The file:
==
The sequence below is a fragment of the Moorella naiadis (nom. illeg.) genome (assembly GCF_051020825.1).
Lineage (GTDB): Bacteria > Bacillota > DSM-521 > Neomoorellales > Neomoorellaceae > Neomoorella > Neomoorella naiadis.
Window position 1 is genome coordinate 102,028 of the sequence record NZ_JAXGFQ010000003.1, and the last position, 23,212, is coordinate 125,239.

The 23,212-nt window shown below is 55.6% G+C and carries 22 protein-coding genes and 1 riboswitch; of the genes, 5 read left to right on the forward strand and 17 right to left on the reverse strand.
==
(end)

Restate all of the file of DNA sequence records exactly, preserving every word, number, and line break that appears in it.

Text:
The sequence below is a fragment of the Moorella naiadis (nom. illeg.) genome (assembly GCF_051020825.1).
Lineage (GTDB): Bacteria > Bacillota > DSM-521 > Neomoorellales > Neomoorellaceae > Neomoorella > Neomoorella naiadis.
Window position 1 is genome coordinate 102,028 of the sequence record NZ_JAXGFQ010000003.1, and the last position, 23,212, is coordinate 125,239.

The 23,212-nt window shown below is 55.6% G+C and carries 22 protein-coding genes and 1 riboswitch; of the genes, 5 read left to right on the forward strand and 17 right to left on the reverse strand.